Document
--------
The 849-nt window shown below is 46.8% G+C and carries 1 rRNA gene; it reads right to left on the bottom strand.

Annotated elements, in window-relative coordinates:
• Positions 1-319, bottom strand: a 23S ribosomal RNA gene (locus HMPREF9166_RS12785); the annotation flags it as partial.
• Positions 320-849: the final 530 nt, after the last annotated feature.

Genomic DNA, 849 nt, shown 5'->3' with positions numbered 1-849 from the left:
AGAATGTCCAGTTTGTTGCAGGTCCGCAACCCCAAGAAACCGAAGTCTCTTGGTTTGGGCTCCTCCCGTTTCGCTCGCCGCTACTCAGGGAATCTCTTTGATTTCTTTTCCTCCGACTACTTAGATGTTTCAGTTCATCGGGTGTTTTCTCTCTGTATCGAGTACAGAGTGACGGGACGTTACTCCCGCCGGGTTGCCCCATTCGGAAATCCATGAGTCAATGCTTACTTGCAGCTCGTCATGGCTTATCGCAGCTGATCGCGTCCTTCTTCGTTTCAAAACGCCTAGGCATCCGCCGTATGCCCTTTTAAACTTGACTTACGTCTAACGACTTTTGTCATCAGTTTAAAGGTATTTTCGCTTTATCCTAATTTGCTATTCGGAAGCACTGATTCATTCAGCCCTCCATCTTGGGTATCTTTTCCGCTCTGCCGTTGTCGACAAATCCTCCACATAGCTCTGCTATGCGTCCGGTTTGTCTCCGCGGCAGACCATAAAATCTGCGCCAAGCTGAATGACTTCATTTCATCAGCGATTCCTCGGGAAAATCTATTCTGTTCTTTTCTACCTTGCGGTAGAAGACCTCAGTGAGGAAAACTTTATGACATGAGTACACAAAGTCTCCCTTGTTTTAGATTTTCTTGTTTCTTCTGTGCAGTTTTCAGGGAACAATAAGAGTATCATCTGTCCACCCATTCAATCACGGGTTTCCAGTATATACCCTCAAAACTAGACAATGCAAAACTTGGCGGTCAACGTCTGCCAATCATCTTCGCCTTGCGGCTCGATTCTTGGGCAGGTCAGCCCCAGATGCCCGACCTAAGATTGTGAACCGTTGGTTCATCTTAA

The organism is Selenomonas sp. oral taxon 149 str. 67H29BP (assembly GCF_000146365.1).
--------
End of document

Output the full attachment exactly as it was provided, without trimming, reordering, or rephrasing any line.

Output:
The 849-nt window shown below is 46.8% G+C and carries 1 rRNA gene; it reads right to left on the bottom strand.

Annotated elements, in window-relative coordinates:
• Positions 1-319, bottom strand: a 23S ribosomal RNA gene (locus HMPREF9166_RS12785); the annotation flags it as partial.
• Positions 320-849: the final 530 nt, after the last annotated feature.

Genomic DNA, 849 nt, shown 5'->3' with positions numbered 1-849 from the left:
AGAATGTCCAGTTTGTTGCAGGTCCGCAACCCCAAGAAACCGAAGTCTCTTGGTTTGGGCTCCTCCCGTTTCGCTCGCCGCTACTCAGGGAATCTCTTTGATTTCTTTTCCTCCGACTACTTAGATGTTTCAGTTCATCGGGTGTTTTCTCTCTGTATCGAGTACAGAGTGACGGGACGTTACTCCCGCCGGGTTGCCCCATTCGGAAATCCATGAGTCAATGCTTACTTGCAGCTCGTCATGGCTTATCGCAGCTGATCGCGTCCTTCTTCGTTTCAAAACGCCTAGGCATCCGCCGTATGCCCTTTTAAACTTGACTTACGTCTAACGACTTTTGTCATCAGTTTAAAGGTATTTTCGCTTTATCCTAATTTGCTATTCGGAAGCACTGATTCATTCAGCCCTCCATCTTGGGTATCTTTTCCGCTCTGCCGTTGTCGACAAATCCTCCACATAGCTCTGCTATGCGTCCGGTTTGTCTCCGCGGCAGACCATAAAATCTGCGCCAAGCTGAATGACTTCATTTCATCAGCGATTCCTCGGGAAAATCTATTCTGTTCTTTTCTACCTTGCGGTAGAAGACCTCAGTGAGGAAAACTTTATGACATGAGTACACAAAGTCTCCCTTGTTTTAGATTTTCTTGTTTCTTCTGTGCAGTTTTCAGGGAACAATAAGAGTATCATCTGTCCACCCATTCAATCACGGGTTTCCAGTATATACCCTCAAAACTAGACAATGCAAAACTTGGCGGTCAACGTCTGCCAATCATCTTCGCCTTGCGGCTCGATTCTTGGGCAGGTCAGCCCCAGATGCCCGACCTAAGATTGTGAACCGTTGGTTCATCTTAA

The organism is Selenomonas sp. oral taxon 149 str. 67H29BP (assembly GCF_000146365.1).